Management Systems

Does the implementation of enterprise wide systems improve the quality of care and drive down the cost? Cite cases and references.

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Enterprise-wide healthcare information management systems have a significant positive effect both on the quality of care and reduction of costs within healthcare providers. Quality of care improves as the accuracy, alacrity and relevancy of information increases over time within any healthcare provider (Hickman, Smaltz, 2008). The greater the depth and extent of information complexity and need throughout an organization, the more potentially significant investments in healthcare information management systems become.

Two specific cases of how enterprise-wide healthcare information systems are driving down costs while increasing the quality of care are provided here. The first is from Espirito Santo Hospital, in the city of Evora, Portugal (Caldeira, Serrano, Quaresma, Pedron, Romao, 2012). This hospital completed an extensive process management and re-engineering of how information workflows could be improved to increase patient treatment quality and reduce cost while increase the use of analytics and measurement of value by a significant amount (Caldeira, Serrano, Quaresma, Pedron, Romao, 2012). The result was a measurable reduction in costs and delays of treatment programs while the many metrics of measuring quality of treatment continued to escalate. Due to the intensive level of information engineering completed, the hospital was able to measure done to the X-Ray level what the quality impact is of their enterprise-wide information system is accomplishing (Caldeira, Serrano, Quaresma, Pedron, Romao, 2012). What is also significant about this specific case study is how the reengineering of workflows actually increased the level of patient satisfaction by respecting their time more effectively than the hospital had ever been able to accomplish before (Caldeira, Serrano, Quaresma, Pedron, Romao, 2012). The combining of intensive information engineering and uses of analytics had a combined effect of completely changing the culture of the hospital and brought about a much higher level of accountability and performance aligned to patients’ expectations. The second case includes forum hospitals located throughout Canada, who chose to keep their specific identities hidden due to their results being so significant from the standpoint of combining radiology and hospital information management workflows (Trudel, Pare, Laflamme, 2012). The four hospitals were able to significantly increase the quality and speed of radiology treatments while integrating results with the broader patient management systems, streamlining treatment programs and measuring results in the process (Caldeira, Serrano, Quaresma, Pedron, Romao, 2012). This had an immediate reduction in cost and an exponential increase in quality of service.

2. Some experts state that full enterprise wide implementation of the HIT details of the Health Information Technology for Economic and Clinical Health Act could cost as much as $100,000 per hospital bed, most of which will not be reimbursed by government subsidies (the Economist, World Edition, 2010). What is the impact of this on already tight budgets?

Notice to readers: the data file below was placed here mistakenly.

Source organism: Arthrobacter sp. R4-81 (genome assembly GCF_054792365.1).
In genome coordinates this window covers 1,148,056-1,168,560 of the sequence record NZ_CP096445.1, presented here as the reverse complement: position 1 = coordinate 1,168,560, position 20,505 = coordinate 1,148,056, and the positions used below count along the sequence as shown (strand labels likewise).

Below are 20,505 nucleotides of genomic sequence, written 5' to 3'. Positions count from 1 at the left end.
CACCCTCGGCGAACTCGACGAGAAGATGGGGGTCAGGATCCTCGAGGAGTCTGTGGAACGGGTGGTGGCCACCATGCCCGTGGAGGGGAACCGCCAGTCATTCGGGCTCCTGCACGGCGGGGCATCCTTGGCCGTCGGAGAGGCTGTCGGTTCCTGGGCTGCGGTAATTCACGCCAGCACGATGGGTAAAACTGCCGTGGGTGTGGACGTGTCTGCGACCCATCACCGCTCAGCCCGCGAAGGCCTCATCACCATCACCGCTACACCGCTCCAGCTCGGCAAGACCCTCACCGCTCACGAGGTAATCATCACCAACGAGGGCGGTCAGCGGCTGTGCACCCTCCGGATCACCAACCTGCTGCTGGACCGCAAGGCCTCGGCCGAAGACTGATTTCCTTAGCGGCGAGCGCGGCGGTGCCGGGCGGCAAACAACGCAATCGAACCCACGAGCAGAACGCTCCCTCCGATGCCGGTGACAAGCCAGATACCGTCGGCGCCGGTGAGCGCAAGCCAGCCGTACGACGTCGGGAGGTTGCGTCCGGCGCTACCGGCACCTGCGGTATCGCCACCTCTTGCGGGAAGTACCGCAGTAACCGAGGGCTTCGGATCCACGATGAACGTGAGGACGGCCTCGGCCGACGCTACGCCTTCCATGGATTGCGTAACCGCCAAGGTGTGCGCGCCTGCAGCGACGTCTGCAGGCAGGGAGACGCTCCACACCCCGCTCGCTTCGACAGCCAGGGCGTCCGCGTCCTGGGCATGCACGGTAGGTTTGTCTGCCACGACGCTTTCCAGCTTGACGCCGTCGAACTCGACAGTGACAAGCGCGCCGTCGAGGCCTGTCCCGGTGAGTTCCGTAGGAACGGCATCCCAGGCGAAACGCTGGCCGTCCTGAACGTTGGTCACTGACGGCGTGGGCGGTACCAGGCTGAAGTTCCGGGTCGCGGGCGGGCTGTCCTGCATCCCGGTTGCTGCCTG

The estimated cost of a full enterprise-wide implementation of the HIT details would easily cost $100,000 or more when burdened with salaries and the costs of training and change management programs. This will lead to healthcare budgets having to do increase fees, push the costs forward through the value chain, ultimately driving up the cost per care. It is common in highly regulated healthcare industries to lose track of just who the customer is, as is shown in the many case studies and which can be inferred from the lessons learned in the course (Hickman, Smaltz, 2008) (Tan, Payton, 2010). Once the customer is no longer being seen as the patient and the healthcare insurance provider is, the cost increases aren’t scrutinized and looked at. The fact is that with such a large price tag per bed, the patient will end up carrying the majority of the cost and the insurance provider will become even more selective in who is authorized for treatment. In short, the entire value chain of healthcare providers begins to contract as each member of it seeks to protect itself from the severe risk of this requirement. All aspects of the value chain will seek to unify and mitigate, even eliminate this risk, yet will most likely begin being much more selectively about which patients get treatment, for which specific ailments, and will also be required to underwrite this cost more than any other member of the value chain.


Caldeira, M., Serrano, a., Quaresma, R., Pedron, C., & Romao, M. (2012). Information and communication technology adoption for business benefits: A case analysis of an integrated paperless system. International Journal of Information Management, 32(2), 196.

Hickman, G.T., Smaltz, DH (2008). The Healthcare Information Technology Planning Field book: Tactics, Tools and Templates for Building your it Plan. Chicago: HIMSS. ISBN 978-0-9800697-1

Tan, J., Payton, F.C. (2010). Adaptive Health Management Information Systems: Concepts Cases and Practical Applications (3rd ed.). Boston: Jones and Bartlett. ISBN 13: 978-0-7637-5691-8.

Trudel, M., Pare, G., & Laflamme, J. (2012). Health information technology success and the art of being mindful: Preliminary insights from a comparative case study analysis. Health Care Management Review, 37(1), 31.